Transit umbra, lux permanet
Jon Steele

Mr. Steele,

I do not know you personally at all, I know you only from your writings. And yet, somehow I knew upon first reading The Watchers that Marc Rochat was you. And while it is true that characters are born in a writer’s imagination and reside in his soul, every once in a great while, as a reader I am privileged to feel a character take up residence in my own soul. Marc Rochat is one of those very few. I read a lot, and enjoy most of what I read (once I finished graduate school I vowed to myself that I am the only person who gets to decide what I read, or finish reading), but it is rare that a character stays with me the way he and Harper have. (I won’t confess how embarrassingly long it took me to realize the significance of Harper’s name.) In some way that I can’t quite put my finger on, Rochat’s view of his world feels very familiar to me. Perhaps we are merely approaching the point of knowing from different angles. I’ve never been to Lausanne Cathedral; he’s never seen my tidepools. How different are these places for us, really?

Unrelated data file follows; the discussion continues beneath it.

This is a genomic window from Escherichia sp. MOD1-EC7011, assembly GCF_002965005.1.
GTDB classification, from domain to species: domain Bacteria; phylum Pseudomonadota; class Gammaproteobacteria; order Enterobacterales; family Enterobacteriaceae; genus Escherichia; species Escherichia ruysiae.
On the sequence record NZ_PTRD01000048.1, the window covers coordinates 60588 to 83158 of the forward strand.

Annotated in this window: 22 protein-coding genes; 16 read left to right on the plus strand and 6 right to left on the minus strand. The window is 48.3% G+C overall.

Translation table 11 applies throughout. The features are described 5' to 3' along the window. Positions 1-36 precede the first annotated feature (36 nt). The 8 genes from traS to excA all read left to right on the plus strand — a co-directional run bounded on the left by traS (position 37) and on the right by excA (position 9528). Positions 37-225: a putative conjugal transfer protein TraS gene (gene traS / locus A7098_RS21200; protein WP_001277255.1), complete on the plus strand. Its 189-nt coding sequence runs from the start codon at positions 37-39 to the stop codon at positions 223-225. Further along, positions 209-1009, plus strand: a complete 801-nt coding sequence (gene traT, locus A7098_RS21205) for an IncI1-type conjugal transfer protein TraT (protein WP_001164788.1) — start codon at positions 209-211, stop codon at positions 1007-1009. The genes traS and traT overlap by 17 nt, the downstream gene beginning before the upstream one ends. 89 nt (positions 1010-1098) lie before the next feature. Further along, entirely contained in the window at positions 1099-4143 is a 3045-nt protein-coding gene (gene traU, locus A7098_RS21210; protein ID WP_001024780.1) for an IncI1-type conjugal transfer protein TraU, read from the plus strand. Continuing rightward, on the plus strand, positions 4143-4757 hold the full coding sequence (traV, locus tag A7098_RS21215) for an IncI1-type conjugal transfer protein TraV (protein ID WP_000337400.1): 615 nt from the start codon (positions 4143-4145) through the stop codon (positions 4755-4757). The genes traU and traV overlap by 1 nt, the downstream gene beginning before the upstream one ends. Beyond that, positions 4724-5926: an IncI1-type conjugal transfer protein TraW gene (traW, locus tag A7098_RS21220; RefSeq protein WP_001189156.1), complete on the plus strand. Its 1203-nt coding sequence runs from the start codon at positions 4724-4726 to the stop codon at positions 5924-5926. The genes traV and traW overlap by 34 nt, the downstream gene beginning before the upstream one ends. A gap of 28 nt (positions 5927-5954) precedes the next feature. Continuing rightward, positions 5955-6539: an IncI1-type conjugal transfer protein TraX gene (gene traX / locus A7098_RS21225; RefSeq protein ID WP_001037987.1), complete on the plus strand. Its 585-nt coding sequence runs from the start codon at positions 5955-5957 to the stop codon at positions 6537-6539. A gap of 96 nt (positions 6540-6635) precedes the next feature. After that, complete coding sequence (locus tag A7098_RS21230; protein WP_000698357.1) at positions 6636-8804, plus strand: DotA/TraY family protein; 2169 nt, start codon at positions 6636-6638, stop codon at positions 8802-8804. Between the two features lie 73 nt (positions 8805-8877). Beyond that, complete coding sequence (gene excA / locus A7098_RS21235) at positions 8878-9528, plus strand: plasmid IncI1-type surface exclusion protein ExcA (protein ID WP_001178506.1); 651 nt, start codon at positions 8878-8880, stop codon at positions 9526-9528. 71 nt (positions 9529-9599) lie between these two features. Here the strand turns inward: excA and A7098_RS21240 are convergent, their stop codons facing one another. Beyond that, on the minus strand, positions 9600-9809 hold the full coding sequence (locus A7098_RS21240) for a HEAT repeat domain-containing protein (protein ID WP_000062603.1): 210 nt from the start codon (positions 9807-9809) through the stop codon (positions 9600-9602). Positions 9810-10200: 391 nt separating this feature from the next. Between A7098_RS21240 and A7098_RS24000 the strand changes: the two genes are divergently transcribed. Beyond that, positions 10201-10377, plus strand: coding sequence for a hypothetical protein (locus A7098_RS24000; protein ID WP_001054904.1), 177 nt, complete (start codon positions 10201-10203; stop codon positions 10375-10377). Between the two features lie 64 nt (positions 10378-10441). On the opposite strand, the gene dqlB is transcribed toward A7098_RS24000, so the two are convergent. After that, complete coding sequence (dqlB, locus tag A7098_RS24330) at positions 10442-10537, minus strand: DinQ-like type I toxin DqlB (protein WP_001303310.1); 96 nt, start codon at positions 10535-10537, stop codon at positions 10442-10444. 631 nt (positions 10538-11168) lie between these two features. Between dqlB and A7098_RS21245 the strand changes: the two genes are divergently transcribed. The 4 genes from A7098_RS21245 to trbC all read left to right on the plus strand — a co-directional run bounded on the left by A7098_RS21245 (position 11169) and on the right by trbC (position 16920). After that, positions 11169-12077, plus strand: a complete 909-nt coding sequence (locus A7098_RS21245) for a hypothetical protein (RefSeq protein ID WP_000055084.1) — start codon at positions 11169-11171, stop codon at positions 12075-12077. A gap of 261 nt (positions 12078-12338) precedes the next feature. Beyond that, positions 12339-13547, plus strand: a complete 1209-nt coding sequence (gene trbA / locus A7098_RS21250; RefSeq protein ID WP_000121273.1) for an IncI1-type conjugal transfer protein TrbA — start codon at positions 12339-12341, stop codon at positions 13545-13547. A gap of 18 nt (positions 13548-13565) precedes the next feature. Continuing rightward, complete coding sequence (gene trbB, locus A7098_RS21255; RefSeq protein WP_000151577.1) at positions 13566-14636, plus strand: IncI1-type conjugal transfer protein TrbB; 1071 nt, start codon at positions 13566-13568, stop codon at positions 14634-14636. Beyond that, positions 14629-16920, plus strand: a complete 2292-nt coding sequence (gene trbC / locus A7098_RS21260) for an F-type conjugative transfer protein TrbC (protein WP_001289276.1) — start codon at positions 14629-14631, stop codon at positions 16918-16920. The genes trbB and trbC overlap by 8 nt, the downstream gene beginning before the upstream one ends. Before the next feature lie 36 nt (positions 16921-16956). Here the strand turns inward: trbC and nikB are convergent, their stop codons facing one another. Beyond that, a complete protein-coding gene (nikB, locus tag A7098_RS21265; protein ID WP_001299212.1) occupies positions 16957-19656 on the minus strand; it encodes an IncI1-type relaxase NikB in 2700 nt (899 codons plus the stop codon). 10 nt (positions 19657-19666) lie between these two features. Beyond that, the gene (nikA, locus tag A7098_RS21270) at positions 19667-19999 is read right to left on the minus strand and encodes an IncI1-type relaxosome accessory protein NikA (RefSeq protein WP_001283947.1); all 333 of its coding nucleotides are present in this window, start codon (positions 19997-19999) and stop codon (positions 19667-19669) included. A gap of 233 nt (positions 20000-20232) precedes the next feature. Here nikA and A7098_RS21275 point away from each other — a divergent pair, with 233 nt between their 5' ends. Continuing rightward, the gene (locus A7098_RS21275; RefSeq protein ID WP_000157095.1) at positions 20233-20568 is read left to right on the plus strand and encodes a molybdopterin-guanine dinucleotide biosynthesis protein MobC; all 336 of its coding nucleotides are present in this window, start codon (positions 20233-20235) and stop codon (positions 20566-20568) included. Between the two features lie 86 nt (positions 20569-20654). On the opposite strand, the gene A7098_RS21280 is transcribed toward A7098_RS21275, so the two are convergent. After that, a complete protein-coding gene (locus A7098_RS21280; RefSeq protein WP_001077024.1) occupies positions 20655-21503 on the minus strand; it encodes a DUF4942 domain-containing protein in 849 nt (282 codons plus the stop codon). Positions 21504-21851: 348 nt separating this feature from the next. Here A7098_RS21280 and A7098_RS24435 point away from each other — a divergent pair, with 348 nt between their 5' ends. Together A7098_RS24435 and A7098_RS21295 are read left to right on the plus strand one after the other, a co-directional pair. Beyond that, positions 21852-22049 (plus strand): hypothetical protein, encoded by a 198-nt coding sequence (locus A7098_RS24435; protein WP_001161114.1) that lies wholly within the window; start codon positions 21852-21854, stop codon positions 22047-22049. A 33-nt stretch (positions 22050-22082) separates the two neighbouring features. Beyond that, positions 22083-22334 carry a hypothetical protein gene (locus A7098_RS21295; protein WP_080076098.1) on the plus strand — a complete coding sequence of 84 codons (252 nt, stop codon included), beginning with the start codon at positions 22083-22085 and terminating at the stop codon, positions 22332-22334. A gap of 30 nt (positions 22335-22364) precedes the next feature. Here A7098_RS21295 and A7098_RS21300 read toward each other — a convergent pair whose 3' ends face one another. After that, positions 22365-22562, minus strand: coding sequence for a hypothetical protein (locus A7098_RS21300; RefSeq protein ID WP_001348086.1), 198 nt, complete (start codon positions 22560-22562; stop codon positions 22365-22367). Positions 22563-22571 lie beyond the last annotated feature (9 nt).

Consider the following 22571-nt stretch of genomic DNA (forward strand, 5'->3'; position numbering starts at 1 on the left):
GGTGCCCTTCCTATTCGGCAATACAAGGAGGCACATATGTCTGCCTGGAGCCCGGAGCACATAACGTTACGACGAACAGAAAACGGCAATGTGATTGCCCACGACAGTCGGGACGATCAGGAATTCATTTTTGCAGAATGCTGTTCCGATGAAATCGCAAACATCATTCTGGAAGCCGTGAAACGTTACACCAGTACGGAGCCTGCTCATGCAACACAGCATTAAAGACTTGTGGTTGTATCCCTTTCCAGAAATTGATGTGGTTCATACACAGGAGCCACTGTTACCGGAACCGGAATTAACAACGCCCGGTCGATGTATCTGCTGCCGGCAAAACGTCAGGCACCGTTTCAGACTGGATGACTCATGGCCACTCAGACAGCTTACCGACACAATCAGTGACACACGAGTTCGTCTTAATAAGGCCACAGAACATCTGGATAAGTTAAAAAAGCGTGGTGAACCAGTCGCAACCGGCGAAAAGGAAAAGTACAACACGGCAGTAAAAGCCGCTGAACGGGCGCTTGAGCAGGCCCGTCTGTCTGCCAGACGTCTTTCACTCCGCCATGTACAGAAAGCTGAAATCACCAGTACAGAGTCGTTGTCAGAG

Thank you for this beautiful essay, and for sharing this very personal discovery. I’m very glad to know that these characters have served their purpose for you even though you didn’t realize what that purpose was when you created them. And thank you, once again, for the entire trilogy.